“Portrait of May Sortis” by Frederic Leighton is just one of many gems on permanent display at the Kimbell. Photo courtesy Kimbell Art Museum.

There’s Nothing to See Here

Well, that’s not entirely true. While the Queen Nefertari traveling exhibit just ended at the Kimbell Museum of Art (3333 Camp Bowie Blvd, 817-332-8451) and the next great thing has yet to begin, there are some interesting — and very famous — things to see in the permanent collection. (For starters, ask them about the super-secret Vincent Van Gogh painting they have on loan.)

Did you know that the first known work by Michelangelo is right here in Fort Worth? Believed to have been painted when the artist was just 12 or 13 years old, “The Torment of Saint Anthony” (1487) is on display in the world-renowned Louis I. Kahn Building. This space is home to African, Asian, Ancient American, and European collections crossing time, place, and medium.


In the same building in the North Gallery resides “L’Asie” by Henri Matisse (1946), a bright oil painting of a female figure clothed in rich, exotic costume. In 1948, Matisse wrote that he wanted his work “to have the lightness and joyousness of a springtime.” As spring begins on Sat, start here.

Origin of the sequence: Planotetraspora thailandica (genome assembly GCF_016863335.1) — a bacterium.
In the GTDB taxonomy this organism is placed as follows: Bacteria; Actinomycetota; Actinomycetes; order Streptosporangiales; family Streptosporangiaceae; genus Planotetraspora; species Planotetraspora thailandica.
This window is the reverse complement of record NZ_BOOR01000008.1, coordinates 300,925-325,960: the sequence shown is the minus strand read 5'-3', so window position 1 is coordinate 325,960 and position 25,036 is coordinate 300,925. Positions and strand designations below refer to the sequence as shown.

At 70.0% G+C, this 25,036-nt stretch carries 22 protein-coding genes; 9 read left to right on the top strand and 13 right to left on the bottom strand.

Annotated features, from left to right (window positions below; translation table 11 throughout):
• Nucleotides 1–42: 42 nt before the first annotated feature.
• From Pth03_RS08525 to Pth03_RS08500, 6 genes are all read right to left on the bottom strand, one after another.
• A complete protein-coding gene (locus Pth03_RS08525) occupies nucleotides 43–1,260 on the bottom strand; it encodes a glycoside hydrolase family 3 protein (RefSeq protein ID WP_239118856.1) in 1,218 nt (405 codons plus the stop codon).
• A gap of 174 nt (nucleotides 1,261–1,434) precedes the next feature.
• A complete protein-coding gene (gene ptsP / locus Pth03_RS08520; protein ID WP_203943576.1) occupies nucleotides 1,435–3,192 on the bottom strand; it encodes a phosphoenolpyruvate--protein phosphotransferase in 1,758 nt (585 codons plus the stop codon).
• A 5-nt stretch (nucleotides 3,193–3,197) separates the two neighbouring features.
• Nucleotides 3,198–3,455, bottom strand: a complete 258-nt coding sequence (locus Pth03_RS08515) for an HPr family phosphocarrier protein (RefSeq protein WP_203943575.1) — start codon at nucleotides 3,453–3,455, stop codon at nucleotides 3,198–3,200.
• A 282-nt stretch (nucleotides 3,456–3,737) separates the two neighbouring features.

While across the room from each other rather than positioned together, “Man with a Pipe” by Pablo Picasso and “Girl with a Cross” by Georges Braque (both from 1911) appear to be a matched set. Both are painted with somber gray and ocher hues with mostly abstract but also geometric-shaped imagery. I had an ah-ha! moment upon learning that the two artists were acquaintances.

Monets are scattered around North Texas, including four at the Dallas Museum of Art (1717 N Harwood St, 214-922-1200), but two are at — you guessed it — the Kimbell, including one of the 10 Weeping Willow paintings that Monet created as a mournful response to the tragedies of World War 1.

The second Monet at the Kimbell is “La Pointe de la Hève at Low Tide (1865), a dark, stormy beach scene near Le Havre where the artist grew up. As this is one of the landscape paintings that launched Monet’s career when exhibited at the Paris Salon in 1865 — a well-attended art event sponsored by the French government — it’s a must-see.

The Kimbell Art Museum is open noon-5pm Sun, 10am-5pm Tue-Thu, noon-8pm Fri, 10am-5pm Sat. Admission to the permanent collection is always free. For a complete list of the artifacts, paintings, and sculptures on display, visit